The Timeline Game

Constructing Historical Narratives in History Survey Courses

Authors

DOI:

https://doi.org/10.33043/TH.48.1.125-133

Keywords:

Timelines, active learning, Effective teaching strategies, Game-based learning, Historical argumentation, Historical thinking

Abstract

What events get included in historical narratives? Which ones get left out? Why? How might we encourage students to consider and debate these decisions while simultaneously making arguments about causation, the politics of knowledge production, power, and perspective? This article explores the use of a “timeline game” to help students articulate and develop historical argumentation skills. Students’ main objective in the game is to convince their classmates to vote for their groups’ chosen events, nominating them onto a “Final Timeline,” which includes the most “significant” events of the course’s history. Students argue for the significance of their chosen events in various ways including (but not limited to): articulating how it caused other events, how it represented important course themes, how it challenged dominant Eurocentric narratives, or how it shed light on a perspective otherwise obscured or hidden by the timeline’s main events thus far. Though designed for college-level African and Global history survey courses, the game could be adapted for a number of different classroom contexts and grade levels.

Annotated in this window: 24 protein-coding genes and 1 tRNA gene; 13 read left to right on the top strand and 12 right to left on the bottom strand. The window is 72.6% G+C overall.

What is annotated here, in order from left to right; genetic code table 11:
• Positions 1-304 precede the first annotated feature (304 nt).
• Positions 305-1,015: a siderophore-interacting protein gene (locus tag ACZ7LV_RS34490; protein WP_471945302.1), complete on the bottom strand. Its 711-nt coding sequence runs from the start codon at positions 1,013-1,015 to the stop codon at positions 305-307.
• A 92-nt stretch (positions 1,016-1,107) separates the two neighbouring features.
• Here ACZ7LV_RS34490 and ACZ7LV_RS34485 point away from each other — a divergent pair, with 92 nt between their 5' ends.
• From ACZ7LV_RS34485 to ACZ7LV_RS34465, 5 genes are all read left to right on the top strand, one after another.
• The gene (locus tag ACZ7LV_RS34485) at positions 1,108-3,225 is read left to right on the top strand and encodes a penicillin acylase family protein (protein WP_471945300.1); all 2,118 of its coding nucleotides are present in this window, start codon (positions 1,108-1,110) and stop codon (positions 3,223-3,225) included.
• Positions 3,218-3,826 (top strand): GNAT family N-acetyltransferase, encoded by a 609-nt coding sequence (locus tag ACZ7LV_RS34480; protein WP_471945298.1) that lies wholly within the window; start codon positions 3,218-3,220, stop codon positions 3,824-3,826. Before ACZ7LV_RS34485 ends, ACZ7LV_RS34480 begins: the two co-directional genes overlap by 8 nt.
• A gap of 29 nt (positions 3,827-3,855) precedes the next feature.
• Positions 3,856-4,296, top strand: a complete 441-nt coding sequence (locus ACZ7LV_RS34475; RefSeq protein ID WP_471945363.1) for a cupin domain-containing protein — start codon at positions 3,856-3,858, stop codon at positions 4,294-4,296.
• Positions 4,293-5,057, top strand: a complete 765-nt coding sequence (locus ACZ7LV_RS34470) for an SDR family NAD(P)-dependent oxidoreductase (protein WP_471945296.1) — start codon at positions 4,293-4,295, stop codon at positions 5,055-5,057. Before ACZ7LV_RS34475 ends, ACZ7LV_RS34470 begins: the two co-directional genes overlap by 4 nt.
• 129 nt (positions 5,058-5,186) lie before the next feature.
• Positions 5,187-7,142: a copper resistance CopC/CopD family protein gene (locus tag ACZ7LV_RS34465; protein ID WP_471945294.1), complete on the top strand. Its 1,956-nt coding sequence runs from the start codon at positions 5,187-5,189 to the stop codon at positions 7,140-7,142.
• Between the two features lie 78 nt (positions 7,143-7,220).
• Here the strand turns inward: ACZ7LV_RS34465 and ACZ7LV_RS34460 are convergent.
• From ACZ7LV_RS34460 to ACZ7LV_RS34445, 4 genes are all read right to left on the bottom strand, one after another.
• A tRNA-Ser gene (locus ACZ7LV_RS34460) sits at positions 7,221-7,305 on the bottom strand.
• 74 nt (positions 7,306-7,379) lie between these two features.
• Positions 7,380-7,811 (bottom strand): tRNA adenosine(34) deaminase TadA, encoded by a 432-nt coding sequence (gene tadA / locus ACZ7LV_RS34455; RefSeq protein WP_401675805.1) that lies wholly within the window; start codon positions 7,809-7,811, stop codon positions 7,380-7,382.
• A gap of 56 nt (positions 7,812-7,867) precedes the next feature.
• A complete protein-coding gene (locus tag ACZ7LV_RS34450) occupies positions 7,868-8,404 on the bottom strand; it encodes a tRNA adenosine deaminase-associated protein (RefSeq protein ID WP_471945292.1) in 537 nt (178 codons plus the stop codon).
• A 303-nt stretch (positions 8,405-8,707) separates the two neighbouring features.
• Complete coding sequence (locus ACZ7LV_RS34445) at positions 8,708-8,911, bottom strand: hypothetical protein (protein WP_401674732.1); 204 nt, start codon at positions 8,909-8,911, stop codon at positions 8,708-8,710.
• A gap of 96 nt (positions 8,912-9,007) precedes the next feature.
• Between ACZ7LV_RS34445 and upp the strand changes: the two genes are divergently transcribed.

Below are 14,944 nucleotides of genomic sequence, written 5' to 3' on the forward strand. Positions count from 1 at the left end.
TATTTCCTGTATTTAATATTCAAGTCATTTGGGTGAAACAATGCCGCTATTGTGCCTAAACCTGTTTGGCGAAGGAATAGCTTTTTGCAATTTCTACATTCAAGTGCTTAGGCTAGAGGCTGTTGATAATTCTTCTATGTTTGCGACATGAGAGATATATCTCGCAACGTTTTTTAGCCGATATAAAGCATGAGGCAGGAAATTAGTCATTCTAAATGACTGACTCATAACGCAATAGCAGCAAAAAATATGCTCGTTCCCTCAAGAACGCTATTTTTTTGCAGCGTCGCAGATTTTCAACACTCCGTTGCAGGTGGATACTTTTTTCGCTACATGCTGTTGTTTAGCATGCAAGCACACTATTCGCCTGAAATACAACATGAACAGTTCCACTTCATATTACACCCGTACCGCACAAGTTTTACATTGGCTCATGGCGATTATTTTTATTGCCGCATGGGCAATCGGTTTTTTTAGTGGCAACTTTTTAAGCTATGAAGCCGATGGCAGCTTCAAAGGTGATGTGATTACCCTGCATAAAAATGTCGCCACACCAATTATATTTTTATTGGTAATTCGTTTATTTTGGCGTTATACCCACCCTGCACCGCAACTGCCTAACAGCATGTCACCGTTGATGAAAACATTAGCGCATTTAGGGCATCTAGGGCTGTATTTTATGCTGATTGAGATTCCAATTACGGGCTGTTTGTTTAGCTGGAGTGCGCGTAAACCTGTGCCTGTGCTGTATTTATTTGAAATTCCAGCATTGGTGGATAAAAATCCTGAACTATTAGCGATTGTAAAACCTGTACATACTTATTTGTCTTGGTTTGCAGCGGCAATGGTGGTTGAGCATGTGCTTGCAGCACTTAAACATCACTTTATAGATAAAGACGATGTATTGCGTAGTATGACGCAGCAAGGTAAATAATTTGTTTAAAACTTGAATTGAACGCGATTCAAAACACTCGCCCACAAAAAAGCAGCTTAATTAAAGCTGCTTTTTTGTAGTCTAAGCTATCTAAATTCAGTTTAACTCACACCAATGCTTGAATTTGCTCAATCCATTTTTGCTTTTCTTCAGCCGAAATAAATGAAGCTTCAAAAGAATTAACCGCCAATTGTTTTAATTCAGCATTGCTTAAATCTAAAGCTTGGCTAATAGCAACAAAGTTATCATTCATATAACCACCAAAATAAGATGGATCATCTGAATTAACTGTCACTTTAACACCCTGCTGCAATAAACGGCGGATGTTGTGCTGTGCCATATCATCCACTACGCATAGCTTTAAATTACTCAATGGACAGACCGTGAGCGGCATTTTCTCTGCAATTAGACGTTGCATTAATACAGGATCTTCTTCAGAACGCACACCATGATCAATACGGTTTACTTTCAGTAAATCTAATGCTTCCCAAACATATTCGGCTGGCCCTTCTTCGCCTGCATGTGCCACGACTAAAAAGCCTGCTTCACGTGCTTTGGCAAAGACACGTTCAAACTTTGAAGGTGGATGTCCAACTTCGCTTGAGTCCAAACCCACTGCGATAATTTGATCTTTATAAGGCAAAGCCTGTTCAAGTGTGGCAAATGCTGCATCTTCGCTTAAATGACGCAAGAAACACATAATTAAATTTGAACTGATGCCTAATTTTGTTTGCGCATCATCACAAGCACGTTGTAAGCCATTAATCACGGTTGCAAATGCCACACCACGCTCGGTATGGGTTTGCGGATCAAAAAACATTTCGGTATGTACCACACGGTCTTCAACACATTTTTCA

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Published

2023-12-01

How to Cite

Monroe, Caitlin. 2023. “The Timeline Game: Constructing Historical Narratives in History Survey Courses”. Teaching History: A Journal of Methods 48 (1):125-33. https://doi.org/10.33043/TH.48.1.125-133.

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